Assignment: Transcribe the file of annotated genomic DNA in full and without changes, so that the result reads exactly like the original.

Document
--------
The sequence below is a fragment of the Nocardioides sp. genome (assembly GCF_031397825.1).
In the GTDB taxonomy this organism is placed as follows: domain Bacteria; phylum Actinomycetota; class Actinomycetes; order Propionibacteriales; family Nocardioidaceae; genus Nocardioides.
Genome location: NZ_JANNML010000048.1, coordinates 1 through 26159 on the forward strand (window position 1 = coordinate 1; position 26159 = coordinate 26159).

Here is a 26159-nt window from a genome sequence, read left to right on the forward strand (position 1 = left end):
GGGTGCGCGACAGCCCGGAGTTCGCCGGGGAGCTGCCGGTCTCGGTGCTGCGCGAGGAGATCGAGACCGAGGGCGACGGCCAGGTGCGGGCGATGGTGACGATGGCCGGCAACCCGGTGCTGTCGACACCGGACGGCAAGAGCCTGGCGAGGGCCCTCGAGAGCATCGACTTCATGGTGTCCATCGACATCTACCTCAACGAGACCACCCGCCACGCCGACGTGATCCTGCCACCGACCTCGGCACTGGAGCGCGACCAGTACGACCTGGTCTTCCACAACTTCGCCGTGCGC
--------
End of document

The sequence below is a fragment of the Nocardioides sp. genome (assembly GCF_031397825.1).
In the GTDB taxonomy this organism is placed as follows: domain Bacteria; phylum Actinomycetota; class Actinomycetes; order Propionibacteriales; family Nocardioidaceae; genus Nocardioides.
Genome location: NZ_JANNML010000048.1, coordinates 1 through 26159 on the forward strand (window position 1 = coordinate 1; position 26159 = coordinate 26159).

Here is a 26159-nt window from a genome sequence, read left to right on the forward strand (position 1 = left end):
GGGTGCGCGACAGCCCGGAGTTCGCCGGGGAGCTGCCGGTCTCGGTGCTGCGCGAGGAGATCGAGACCGAGGGCGACGGCCAGGTGCGGGCGATGGTGACGATGGCCGGCAACCCGGTGCTGTCGACACCGGACGGCAAGAGCCTGGCGAGGGCCCTCGAGAGCATCGACTTCATGGTGTCCATCGACATCTACCTCAACGAGACCACCCGCCACGCCGACGTGATCCTGCCACCGACCTCGGCACTGGAGCGCGACCAGTACGACCTGGTCTTCCACAACTTCGCCGTGCGC